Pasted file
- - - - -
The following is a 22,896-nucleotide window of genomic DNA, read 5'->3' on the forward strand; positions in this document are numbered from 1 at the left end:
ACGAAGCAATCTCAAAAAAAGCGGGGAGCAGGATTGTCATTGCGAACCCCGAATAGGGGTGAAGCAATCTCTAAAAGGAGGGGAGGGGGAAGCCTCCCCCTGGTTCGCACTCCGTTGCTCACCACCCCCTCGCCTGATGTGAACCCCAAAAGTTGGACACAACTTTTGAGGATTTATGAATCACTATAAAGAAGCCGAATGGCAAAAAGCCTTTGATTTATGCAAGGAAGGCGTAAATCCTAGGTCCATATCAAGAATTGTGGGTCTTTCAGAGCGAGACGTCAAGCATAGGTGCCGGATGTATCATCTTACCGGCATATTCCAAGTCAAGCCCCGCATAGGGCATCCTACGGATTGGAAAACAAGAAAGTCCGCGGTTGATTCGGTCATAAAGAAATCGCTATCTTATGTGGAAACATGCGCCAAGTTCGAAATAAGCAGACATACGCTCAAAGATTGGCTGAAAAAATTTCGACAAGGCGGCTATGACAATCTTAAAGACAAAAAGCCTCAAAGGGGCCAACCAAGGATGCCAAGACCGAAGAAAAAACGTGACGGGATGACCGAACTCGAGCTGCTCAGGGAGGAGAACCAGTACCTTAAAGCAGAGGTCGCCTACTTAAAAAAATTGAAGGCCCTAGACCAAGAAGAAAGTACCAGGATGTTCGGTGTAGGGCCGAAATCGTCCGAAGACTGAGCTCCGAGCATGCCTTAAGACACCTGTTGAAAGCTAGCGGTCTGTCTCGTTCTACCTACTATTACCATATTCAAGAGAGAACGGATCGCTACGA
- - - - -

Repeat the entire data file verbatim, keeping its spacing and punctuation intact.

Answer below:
The following is a 22,896-nucleotide window of genomic DNA, read 5'->3' on the forward strand; positions in this document are numbered from 1 at the left end:
ACGAAGCAATCTCAAAAAAAGCGGGGAGCAGGATTGTCATTGCGAACCCCGAATAGGGGTGAAGCAATCTCTAAAAGGAGGGGAGGGGGAAGCCTCCCCCTGGTTCGCACTCCGTTGCTCACCACCCCCTCGCCTGATGTGAACCCCAAAAGTTGGACACAACTTTTGAGGATTTATGAATCACTATAAAGAAGCCGAATGGCAAAAAGCCTTTGATTTATGCAAGGAAGGCGTAAATCCTAGGTCCATATCAAGAATTGTGGGTCTTTCAGAGCGAGACGTCAAGCATAGGTGCCGGATGTATCATCTTACCGGCATATTCCAAGTCAAGCCCCGCATAGGGCATCCTACGGATTGGAAAACAAGAAAGTCCGCGGTTGATTCGGTCATAAAGAAATCGCTATCTTATGTGGAAACATGCGCCAAGTTCGAAATAAGCAGACATACGCTCAAAGATTGGCTGAAAAAATTTCGACAAGGCGGCTATGACAATCTTAAAGACAAAAAGCCTCAAAGGGGCCAACCAAGGATGCCAAGACCGAAGAAAAAACGTGACGGGATGACCGAACTCGAGCTGCTCAGGGAGGAGAACCAGTACCTTAAAGCAGAGGTCGCCTACTTAAAAAAATTGAAGGCCCTAGACCAAGAAGAAAGTACCAGGATGTTCGGTGTAGGGCCGAAATCGTCCGAAGACTGAGCTCCGAGCATGCCTTAAGACACCTGTTGAAAGCTAGCGGTCTGTCTCGTTCTACCTACTATTACCATATTCAAGAGAGAACGGATCGCTACGA